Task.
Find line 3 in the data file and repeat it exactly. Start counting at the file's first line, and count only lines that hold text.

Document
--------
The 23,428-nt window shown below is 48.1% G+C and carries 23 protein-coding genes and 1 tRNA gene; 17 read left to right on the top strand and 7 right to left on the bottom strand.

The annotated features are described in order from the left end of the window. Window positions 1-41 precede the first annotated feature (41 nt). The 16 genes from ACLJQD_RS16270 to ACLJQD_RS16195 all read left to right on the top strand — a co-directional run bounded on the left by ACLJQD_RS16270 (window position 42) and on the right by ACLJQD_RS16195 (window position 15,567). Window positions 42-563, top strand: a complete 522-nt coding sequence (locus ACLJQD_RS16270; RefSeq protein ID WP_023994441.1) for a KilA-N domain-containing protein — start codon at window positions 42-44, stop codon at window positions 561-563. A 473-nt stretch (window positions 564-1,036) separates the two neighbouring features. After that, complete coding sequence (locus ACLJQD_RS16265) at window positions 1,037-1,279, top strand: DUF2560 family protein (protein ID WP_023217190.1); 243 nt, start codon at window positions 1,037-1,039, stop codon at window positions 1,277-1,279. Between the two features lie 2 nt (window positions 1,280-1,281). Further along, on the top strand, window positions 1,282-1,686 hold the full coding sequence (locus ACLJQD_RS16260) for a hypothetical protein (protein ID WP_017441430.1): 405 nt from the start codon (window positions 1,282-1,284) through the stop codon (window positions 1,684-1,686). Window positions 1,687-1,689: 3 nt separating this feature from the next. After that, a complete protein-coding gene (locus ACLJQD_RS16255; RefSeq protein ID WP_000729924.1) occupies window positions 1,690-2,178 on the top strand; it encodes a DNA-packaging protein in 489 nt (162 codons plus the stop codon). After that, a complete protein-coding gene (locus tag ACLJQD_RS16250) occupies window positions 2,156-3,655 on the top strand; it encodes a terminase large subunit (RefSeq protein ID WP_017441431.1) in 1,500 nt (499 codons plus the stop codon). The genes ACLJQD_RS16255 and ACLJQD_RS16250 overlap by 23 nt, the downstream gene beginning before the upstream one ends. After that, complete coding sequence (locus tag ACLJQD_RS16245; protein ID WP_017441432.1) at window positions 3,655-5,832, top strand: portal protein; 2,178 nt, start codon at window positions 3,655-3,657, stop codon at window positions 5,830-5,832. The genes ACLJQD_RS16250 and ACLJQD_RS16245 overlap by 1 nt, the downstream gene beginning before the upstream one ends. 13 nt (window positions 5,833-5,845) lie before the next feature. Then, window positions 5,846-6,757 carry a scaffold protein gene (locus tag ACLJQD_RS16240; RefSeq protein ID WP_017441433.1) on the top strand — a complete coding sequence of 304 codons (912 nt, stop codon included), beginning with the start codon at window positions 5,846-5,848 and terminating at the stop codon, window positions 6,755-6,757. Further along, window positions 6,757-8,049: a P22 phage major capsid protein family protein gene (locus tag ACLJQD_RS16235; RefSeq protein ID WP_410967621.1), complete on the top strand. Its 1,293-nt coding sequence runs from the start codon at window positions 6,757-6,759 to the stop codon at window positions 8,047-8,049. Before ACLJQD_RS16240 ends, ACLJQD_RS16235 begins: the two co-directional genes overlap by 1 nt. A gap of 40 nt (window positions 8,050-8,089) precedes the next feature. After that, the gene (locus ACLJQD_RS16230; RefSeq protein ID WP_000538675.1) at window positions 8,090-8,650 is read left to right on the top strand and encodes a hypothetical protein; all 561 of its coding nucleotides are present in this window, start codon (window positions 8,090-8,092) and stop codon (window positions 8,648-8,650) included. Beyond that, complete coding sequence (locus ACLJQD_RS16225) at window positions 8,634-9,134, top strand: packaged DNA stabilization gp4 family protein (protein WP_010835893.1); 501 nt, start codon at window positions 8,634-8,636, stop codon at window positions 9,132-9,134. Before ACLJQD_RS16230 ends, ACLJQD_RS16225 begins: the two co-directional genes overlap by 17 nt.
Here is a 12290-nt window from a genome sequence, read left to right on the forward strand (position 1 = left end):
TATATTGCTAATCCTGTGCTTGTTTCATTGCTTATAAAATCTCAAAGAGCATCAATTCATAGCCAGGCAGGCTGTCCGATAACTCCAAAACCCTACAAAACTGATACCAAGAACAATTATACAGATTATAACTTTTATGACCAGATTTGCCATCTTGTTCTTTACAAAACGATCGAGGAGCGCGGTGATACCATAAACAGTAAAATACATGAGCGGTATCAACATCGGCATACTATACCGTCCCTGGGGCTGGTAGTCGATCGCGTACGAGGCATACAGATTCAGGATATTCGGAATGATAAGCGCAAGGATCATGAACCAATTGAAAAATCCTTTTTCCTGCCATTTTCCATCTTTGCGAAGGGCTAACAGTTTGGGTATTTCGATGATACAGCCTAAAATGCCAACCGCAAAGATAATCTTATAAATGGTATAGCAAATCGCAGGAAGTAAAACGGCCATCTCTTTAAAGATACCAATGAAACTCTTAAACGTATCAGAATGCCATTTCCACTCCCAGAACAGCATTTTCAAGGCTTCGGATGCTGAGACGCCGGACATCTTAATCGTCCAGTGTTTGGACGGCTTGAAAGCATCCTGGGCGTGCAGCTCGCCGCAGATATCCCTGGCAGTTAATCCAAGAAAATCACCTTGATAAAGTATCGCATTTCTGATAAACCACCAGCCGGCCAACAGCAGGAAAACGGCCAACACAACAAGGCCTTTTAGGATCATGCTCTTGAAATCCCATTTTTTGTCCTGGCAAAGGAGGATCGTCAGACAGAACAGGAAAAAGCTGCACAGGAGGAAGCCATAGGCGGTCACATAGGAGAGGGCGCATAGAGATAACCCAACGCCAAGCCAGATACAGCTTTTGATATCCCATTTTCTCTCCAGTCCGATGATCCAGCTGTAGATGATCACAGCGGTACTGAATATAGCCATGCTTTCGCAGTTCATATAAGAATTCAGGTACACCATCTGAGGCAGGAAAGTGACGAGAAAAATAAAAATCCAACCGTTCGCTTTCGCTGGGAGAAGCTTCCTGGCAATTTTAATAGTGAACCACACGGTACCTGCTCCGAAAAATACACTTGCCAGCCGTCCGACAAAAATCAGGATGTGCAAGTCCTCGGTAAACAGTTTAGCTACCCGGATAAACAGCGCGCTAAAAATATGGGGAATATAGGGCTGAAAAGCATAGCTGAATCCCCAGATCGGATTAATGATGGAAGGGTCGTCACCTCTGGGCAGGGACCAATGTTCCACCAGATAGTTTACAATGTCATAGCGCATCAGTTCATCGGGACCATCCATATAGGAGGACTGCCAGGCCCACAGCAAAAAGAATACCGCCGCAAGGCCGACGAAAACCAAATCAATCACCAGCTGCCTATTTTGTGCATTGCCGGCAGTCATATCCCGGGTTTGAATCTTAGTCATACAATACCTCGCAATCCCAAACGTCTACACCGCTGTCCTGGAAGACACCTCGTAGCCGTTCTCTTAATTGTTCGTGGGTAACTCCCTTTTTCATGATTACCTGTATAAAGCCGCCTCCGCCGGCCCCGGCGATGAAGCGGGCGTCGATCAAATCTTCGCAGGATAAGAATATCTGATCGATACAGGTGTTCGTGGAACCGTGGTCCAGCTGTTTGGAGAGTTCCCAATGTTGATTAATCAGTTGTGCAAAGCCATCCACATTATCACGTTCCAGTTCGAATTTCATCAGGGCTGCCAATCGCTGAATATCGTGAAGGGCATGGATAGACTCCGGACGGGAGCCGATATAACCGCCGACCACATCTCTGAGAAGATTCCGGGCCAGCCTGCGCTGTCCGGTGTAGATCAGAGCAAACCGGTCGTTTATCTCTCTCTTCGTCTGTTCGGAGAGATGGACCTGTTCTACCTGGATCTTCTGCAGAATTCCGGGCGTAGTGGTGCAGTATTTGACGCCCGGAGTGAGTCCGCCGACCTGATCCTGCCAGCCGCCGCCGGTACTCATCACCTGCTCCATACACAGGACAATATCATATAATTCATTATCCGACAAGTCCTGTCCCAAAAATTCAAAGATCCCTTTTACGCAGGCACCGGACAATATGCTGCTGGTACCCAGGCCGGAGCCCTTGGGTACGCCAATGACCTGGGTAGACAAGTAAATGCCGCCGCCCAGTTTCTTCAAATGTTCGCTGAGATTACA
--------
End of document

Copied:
Here is a 12290-nt window from a genome sequence, read left to right on the forward strand (position 1 = left end):